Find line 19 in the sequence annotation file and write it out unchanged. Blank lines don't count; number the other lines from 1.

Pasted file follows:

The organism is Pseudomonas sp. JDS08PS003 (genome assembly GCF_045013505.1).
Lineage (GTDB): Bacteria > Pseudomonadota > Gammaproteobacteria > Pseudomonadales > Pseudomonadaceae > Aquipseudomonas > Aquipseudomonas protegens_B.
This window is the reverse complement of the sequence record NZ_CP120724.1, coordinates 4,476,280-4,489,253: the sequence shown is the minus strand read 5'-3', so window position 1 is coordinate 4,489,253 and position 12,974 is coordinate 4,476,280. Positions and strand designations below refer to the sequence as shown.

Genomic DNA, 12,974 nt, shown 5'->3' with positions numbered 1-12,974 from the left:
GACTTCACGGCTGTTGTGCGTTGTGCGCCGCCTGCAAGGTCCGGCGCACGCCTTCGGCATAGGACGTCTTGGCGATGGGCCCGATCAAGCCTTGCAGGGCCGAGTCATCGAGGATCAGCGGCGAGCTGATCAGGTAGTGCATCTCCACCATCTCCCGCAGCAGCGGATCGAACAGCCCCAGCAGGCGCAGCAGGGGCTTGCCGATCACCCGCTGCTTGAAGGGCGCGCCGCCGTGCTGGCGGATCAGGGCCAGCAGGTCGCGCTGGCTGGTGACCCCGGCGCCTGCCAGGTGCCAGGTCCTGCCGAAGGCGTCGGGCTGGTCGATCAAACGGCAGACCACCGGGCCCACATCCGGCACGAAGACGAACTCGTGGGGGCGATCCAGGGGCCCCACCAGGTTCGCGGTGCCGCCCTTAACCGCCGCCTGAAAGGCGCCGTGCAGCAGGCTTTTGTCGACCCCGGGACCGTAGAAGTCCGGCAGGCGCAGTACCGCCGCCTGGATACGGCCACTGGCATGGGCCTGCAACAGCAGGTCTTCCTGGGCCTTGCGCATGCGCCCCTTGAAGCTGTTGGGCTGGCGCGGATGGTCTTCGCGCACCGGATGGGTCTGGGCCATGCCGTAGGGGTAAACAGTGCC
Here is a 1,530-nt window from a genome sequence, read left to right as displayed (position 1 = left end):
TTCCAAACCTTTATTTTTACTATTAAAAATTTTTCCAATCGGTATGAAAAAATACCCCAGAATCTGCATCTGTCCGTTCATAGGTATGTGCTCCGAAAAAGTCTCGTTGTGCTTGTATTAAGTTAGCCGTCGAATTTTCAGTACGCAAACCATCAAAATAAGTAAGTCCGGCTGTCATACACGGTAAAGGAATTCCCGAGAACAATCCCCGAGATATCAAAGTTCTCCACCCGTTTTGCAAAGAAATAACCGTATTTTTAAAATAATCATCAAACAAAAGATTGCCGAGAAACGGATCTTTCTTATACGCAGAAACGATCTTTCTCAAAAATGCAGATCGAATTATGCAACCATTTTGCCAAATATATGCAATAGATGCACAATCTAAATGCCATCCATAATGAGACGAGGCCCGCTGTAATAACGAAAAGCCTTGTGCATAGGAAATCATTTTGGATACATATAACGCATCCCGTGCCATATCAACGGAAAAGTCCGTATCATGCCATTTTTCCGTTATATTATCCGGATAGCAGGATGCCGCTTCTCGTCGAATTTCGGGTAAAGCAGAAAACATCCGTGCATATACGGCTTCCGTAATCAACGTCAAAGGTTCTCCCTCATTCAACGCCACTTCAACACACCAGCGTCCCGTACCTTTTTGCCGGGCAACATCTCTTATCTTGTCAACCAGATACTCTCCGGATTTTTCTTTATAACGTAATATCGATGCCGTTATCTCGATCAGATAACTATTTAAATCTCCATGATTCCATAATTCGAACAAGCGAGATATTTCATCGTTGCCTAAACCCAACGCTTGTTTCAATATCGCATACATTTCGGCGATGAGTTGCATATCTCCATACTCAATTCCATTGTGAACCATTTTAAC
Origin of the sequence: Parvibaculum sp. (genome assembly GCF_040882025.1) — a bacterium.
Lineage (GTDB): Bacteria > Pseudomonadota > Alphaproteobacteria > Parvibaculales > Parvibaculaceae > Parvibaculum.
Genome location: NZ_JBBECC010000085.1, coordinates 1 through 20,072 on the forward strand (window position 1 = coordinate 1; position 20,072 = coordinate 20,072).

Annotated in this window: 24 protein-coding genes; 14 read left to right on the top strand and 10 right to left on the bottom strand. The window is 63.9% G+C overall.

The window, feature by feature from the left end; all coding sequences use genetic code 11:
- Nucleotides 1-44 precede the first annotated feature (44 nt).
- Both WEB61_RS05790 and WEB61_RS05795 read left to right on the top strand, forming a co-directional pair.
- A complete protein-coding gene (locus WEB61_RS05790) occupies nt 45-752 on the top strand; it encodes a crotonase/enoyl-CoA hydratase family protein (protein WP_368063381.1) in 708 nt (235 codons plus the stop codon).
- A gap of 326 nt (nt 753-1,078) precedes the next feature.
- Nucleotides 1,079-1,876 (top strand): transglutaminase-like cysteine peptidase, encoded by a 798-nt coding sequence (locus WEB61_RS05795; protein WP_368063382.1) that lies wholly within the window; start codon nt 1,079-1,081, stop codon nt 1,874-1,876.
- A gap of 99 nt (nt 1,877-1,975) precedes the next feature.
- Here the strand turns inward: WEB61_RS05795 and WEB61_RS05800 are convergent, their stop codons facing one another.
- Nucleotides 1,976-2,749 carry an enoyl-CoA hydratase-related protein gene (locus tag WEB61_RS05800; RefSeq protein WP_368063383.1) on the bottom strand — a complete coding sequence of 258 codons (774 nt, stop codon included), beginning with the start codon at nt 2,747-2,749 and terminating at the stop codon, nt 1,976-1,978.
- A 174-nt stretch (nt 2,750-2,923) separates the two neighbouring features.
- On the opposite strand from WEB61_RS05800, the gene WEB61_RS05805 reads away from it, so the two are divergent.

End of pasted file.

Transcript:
- Here the strand turns inward: WEB61_RS05795 and WEB61_RS05800 are convergent, their stop codons facing one another.